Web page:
Before attempting to guess which app has yet to be patched, consider that Apache OpenOffice for years has struggled attract more contributors. And though the number of people adding code to the project has grown since last we checked, the project missed its recent January report to the Apache Foundation. The upshot is: security holes aren't being patched, it seems.

Microsoft Deleting Databases, Deprecating MSI and LibreOffice Developers Speak Out

Filed under
LibO
Microsoft
  • Forget snowmageddon, it's dropageddon in Azure SQL world: Microsoft accidentally deletes customer DBs

    The Azure outage of January 29 claimed some unexpected victims in the form of surprise database deletions for unlucky customers.

    The issue afflicted a number of Azure SQL databases that utilize custom KeyVault keys for Transparent Data Encryption (TDE), according to a message sent to users seen by The Register. Some internal code accidentally dropped these databases during Azure's portal wobble yesterday, forcing Microsoft to restore customer data from a five-minute-ago snapshot.

    That means transactions, product orders, and other updates to the data stores during that five-minute window were lost. That may warm you up with red-hot anger if you're in the middle of a particularly nasty cold snap.

    The note explained that the cockup happened automatically during what Redmond delicately called an network infrastructure event: a CenturyLink DNS snafu that locked essentially half of Microsoft 365 customers out of their cloud accounts, a breakdown that began at 1045 UTC.

  • Microsoft deprecates MSI

    Well – obviously. At least, their current actions tell that: they deprecated CRT MSMs (which is reiterated in VS 2019 RC2 release notes), a technology designed to allow MSI-based installers to install the CRT libraries in a centrally-managed manner; and the only recommended way now is using vcredist executable, which is not MSI-compatible.

    What else, if not deprecation, might it mean, when an installer technology made unable to deploy applications created using vendor’s own flagship development tool?

    Well – I thought: maybe that was an oversight? Why not inform them about the problem that MSI-only installers would be left without any viable option?

  • Improving SmartArt import in Impress FOSDEM talk

    The next step in the recent SmartArt story is my Improving SmartArt import in Impress talk at FOSDEM 2019, in the Open Document Editors devroom. The room was a bit far away from the popular places, but the livestream worked out nicely.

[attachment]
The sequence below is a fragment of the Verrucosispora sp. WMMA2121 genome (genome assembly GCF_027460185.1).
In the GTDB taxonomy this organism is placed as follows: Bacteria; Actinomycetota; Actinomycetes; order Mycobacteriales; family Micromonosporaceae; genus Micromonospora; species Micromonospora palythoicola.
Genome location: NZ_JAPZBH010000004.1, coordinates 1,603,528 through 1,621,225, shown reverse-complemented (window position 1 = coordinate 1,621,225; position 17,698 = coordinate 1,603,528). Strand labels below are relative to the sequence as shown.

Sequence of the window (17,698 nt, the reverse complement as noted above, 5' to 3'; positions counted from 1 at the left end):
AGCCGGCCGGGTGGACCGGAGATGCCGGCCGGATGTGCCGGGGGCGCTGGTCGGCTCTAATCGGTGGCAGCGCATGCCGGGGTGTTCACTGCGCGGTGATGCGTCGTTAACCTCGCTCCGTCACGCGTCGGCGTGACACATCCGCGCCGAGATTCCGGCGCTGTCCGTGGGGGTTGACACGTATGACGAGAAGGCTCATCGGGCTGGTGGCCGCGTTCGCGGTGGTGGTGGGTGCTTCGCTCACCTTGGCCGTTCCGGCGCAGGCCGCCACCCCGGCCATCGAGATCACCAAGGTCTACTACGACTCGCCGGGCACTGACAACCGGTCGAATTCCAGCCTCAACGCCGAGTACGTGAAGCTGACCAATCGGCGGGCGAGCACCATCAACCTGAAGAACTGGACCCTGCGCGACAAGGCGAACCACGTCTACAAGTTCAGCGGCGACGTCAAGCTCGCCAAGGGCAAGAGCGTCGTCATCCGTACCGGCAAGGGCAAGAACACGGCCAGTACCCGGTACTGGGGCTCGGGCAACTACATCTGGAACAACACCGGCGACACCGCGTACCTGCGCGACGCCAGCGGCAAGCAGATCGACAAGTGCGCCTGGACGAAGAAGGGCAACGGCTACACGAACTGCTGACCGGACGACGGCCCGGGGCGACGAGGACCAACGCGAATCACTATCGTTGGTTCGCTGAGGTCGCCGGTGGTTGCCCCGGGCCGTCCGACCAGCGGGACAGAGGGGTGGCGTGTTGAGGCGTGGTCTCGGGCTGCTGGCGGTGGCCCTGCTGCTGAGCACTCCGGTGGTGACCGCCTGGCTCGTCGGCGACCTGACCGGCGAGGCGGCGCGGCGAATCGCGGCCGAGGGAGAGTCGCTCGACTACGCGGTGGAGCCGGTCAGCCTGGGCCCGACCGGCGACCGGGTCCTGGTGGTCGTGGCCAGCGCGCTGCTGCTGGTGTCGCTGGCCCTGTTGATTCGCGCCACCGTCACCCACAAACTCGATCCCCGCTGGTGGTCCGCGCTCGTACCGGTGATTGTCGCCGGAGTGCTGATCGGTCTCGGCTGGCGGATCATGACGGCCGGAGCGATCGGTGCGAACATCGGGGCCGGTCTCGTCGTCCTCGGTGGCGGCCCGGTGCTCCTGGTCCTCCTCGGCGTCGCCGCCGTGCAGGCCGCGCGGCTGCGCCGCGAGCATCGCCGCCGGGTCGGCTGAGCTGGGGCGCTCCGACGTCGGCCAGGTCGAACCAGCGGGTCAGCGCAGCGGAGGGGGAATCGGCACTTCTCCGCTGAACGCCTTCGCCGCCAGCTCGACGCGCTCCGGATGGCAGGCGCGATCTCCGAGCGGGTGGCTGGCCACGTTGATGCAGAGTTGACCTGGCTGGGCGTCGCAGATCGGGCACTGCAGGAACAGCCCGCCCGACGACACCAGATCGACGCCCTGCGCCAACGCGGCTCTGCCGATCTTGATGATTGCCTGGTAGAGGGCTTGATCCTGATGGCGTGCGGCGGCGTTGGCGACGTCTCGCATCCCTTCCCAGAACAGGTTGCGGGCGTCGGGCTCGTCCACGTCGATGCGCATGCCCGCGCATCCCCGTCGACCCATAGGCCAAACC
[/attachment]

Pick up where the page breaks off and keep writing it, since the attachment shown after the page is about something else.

LibreOffice 6.2 RC3 is ready for testing

Filed under
LibO

The LibreOffice Quality Assurance ( QA ) Team is happy to announce LibreOffice 6.2 RC3 is ready for testing!

LibreOffice 6.2 will be released as final in a week from now and LibreOffice 6.2 RC3 represents the last pre-release before the final release since the development of version 6.2 started in mid May, 2018. See the release plan for more information.
You can find the list of bugs fixed in this pre-release here and the list of new features included in LibreOffice 6.2 in the release notes.

LibreOffice 6.2 RC3 is already available for downloaded in this link, for Linux, MacOS and Windows.

Read more

The saga begins …

Filed under
Development
LibO

As you might have seen, we have now run four C++ sessions to get started with C++ and LibreOffice development. The origin of this actually happened already at the last LibreOffice Hackfest in Munich where Izabela, Mike, Anxhelo and me conspired on the idea. We also started to recruit LibreOffice developers as mentors right there and Xisco joined us soon.

As the lectures discuss the basics of data structures and C++ I started to create some patches against LibreOffice to show how to start with simple things in the LibreOffice build based on the examples from the lecture, but in the environment of LibreOffice and with some of its framework and conventions...

Read more

Also: LibreOffice monthly recap: January 2019

LibreOffice 6.2 Slated for Release on February 7, Will Introduce a New Tabbed UI

Filed under
LibO

So the big news we want to share with you today is the LibreOffice 6.2 office suite will be officially released in about a week from the moment of writing this article, on Thursday, February 7, 2019. It will be available for all supported platforms, including Linux, Mac, and Windows.